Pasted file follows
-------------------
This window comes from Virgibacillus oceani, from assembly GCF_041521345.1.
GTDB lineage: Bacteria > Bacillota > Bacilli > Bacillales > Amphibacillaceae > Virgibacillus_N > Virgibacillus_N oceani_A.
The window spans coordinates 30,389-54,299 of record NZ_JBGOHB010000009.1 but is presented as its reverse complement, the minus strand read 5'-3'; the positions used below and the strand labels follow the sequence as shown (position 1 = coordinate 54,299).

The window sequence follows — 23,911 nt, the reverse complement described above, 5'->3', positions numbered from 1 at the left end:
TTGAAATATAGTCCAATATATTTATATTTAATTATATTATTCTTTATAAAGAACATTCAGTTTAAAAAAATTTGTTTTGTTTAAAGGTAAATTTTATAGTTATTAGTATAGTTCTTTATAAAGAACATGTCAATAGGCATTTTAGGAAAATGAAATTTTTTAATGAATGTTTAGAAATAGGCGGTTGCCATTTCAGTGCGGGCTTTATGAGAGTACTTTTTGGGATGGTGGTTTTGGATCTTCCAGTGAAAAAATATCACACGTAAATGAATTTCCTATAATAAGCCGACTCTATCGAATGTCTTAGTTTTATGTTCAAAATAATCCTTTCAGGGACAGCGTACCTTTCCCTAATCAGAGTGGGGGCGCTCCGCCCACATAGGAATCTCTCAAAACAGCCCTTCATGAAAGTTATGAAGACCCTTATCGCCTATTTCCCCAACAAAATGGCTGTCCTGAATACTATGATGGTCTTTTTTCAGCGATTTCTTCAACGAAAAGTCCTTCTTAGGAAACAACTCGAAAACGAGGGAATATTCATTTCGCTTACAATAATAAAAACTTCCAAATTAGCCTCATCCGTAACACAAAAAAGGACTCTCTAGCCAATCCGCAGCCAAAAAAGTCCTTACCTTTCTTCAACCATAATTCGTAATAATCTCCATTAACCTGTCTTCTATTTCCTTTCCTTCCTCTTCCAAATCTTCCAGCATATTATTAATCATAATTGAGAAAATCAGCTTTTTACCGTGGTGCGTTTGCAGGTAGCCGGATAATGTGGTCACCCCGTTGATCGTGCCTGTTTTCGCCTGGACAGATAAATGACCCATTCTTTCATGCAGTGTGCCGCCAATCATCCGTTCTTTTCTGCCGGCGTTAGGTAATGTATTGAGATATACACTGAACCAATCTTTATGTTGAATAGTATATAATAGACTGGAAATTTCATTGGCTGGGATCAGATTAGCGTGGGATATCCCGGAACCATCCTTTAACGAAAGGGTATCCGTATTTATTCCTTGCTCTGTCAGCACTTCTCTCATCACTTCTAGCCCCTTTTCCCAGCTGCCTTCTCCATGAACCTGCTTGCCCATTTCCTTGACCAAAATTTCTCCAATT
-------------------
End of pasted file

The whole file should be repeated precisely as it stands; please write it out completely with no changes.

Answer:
This window comes from Virgibacillus oceani, from assembly GCF_041521345.1.
GTDB lineage: Bacteria > Bacillota > Bacilli > Bacillales > Amphibacillaceae > Virgibacillus_N > Virgibacillus_N oceani_A.
The window spans coordinates 30,389-54,299 of record NZ_JBGOHB010000009.1 but is presented as its reverse complement, the minus strand read 5'-3'; the positions used below and the strand labels follow the sequence as shown (position 1 = coordinate 54,299).

The window sequence follows — 23,911 nt, the reverse complement described above, 5'->3', positions numbered from 1 at the left end:
TTGAAATATAGTCCAATATATTTATATTTAATTATATTATTCTTTATAAAGAACATTCAGTTTAAAAAAATTTGTTTTGTTTAAAGGTAAATTTTATAGTTATTAGTATAGTTCTTTATAAAGAACATGTCAATAGGCATTTTAGGAAAATGAAATTTTTTAATGAATGTTTAGAAATAGGCGGTTGCCATTTCAGTGCGGGCTTTATGAGAGTACTTTTTGGGATGGTGGTTTTGGATCTTCCAGTGAAAAAATATCACACGTAAATGAATTTCCTATAATAAGCCGACTCTATCGAATGTCTTAGTTTTATGTTCAAAATAATCCTTTCAGGGACAGCGTACCTTTCCCTAATCAGAGTGGGGGCGCTCCGCCCACATAGGAATCTCTCAAAACAGCCCTTCATGAAAGTTATGAAGACCCTTATCGCCTATTTCCCCAACAAAATGGCTGTCCTGAATACTATGATGGTCTTTTTTCAGCGATTTCTTCAACGAAAAGTCCTTCTTAGGAAACAACTCGAAAACGAGGGAATATTCATTTCGCTTACAATAATAAAAACTTCCAAATTAGCCTCATCCGTAACACAAAAAAGGACTCTCTAGCCAATCCGCAGCCAAAAAAGTCCTTACCTTTCTTCAACCATAATTCGTAATAATCTCCATTAACCTGTCTTCTATTTCCTTTCCTTCCTCTTCCAAATCTTCCAGCATATTATTAATCATAATTGAGAAAATCAGCTTTTTACCGTGGTGCGTTTGCAGGTAGCCGGATAATGTGGTCACCCCGTTGATCGTGCCTGTTTTCGCCTGGACAGATAAATGACCCATTCTTTCATGCAGTGTGCCGCCAATCATCCGTTCTTTTCTGCCGGCGTTAGGTAATGTATTGAGATATACACTGAACCAATCTTTATGTTGAATAGTATATAATAGACTGGAAATTTCATTGGCTGGGATCAGATTAGCGTGGGATATCCCGGAACCATCCTTTAACGAAAGGGTATCCGTATTTATTCCTTGCTCTGTCAGCACTTCTCTCATCACTTCTAGCCCCTTTTCCCAGCTGCCTTCTCCATGAACCTGCTTGCCCATTTCCTTGACCAAAATTTCTCCAATT